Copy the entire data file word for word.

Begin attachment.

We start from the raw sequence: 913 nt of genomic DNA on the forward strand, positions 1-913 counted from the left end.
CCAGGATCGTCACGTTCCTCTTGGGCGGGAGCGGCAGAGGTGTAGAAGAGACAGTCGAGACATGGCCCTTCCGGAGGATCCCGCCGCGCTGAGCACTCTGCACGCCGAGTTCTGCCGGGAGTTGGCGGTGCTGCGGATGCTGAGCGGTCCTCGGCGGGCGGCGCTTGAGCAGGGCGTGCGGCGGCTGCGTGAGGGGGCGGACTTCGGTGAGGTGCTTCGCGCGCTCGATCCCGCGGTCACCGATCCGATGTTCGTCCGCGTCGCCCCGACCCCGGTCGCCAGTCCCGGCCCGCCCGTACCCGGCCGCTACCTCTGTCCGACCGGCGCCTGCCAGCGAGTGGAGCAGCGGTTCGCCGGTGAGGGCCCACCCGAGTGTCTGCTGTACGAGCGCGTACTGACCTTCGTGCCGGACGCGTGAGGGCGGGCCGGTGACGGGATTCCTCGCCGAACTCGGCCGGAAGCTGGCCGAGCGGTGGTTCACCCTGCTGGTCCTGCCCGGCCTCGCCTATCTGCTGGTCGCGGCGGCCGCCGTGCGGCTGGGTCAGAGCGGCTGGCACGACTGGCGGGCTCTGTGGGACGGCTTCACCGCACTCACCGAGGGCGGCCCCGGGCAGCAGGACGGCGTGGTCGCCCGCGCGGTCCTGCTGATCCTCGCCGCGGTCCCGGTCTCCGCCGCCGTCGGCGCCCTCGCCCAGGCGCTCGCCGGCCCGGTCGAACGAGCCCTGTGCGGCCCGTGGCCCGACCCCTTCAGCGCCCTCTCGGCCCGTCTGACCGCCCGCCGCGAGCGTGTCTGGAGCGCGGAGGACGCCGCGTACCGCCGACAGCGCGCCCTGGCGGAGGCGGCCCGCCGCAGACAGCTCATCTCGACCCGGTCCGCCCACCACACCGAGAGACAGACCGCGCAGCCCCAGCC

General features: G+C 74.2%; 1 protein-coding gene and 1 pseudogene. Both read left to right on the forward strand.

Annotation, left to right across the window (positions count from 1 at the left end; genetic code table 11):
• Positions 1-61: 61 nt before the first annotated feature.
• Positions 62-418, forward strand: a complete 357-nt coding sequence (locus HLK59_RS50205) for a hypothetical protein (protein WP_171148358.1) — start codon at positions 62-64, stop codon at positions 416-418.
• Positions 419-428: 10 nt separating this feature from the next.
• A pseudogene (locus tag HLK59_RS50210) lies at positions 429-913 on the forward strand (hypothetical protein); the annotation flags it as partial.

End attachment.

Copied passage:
We start from the raw sequence: 913 nt of genomic DNA on the forward strand, positions 1-913 counted from the left end.
CCAGGATCGTCACGTTCCTCTTGGGCGGGAGCGGCAGAGGTGTAGAAGAGACAGTCGAGACATGGCCCTTCCGGAGGATCCCGCCGCGCTGAGCACTCTGCACGCCGAGTTCTGCCGGGAGTTGGCGGTGCTGCGGATGCTGAGCGGTCCTCGGCGGGCGGCGCTTGAGCAGGGCGTGCGGCGGCTGCGTGAGGGGGCGGACTTCGGTGAGGTGCTTCGCGCGCTCGATCCCGCGGTCACCGATCCGATGTTCGTCCGCGTCGCCCCGACCCCGGTCGCCAGTCCCGGCCCGCCCGTACCCGGCCGCTACCTCTGTCCGACCGGCGCCTGCCAGCGAGTGGAGCAGCGGTTCGCCGGTGAGGGCCCACCCGAGTGTCTGCTGTACGAGCGCGTACTGACCTTCGTGCCGGACGCGTGAGGGCGGGCCGGTGACGGGATTCCTCGCCGAACTCGGCCGGAAGCTGGCCGAGCGGTGGTTCACCCTGCTGGTCCTGCCCGGCCTCGCCTATCTGCTGGTCGCGGCGGCCGCCGTGCGGCTGGGTCAGAGCGGCTGGCACGACTGGCGGGCTCTGTGGGACGGCTTCACCGCACTCACCGAGGGCGGCCCCGGGCAGCAGGACGGCGTGGTCGCCCGCGCGGTCCTGCTGATCCTCGCCGCGGTCCCGGTCTCCGCCGCCGTCGGCGCCCTCGCCCAGGCGCTCGCCGGCCCGGTCGAACGAGCCCTGTGCGGCCCGTGGCCCGACCCCTTCAGCGCCCTCTCGGCCCGTCTGACCGCCCGCCGCGAGCGTGTCTGGAGCGCGGAGGACGCCGCGTACCGCCGACAGCGCGCCCTGGCGGAGGCGGCCCGCCGCAGACAGCTCATCTCGACCCGGTCCGCCCACCACACCGAGAGACAGACCGCGCAGCCCCAGCC

General features: G+C 74.2%; 1 protein-coding gene and 1 pseudogene. Both read left to right on the forward strand.

Annotation, left to right across the window (positions count from 1 at the left end; genetic code table 11):
• Positions 1-61: 61 nt before the first annotated feature.
• Positions 62-418, forward strand: a complete 357-nt coding sequence (locus HLK59_RS50205) for a hypothetical protein (protein WP_171148358.1) — start codon at positions 62-64, stop codon at positions 416-418.
• Positions 419-428: 10 nt separating this feature from the next.
• A pseudogene (locus tag HLK59_RS50210) lies at positions 429-913 on the forward strand (hypothetical protein); the annotation flags it as partial.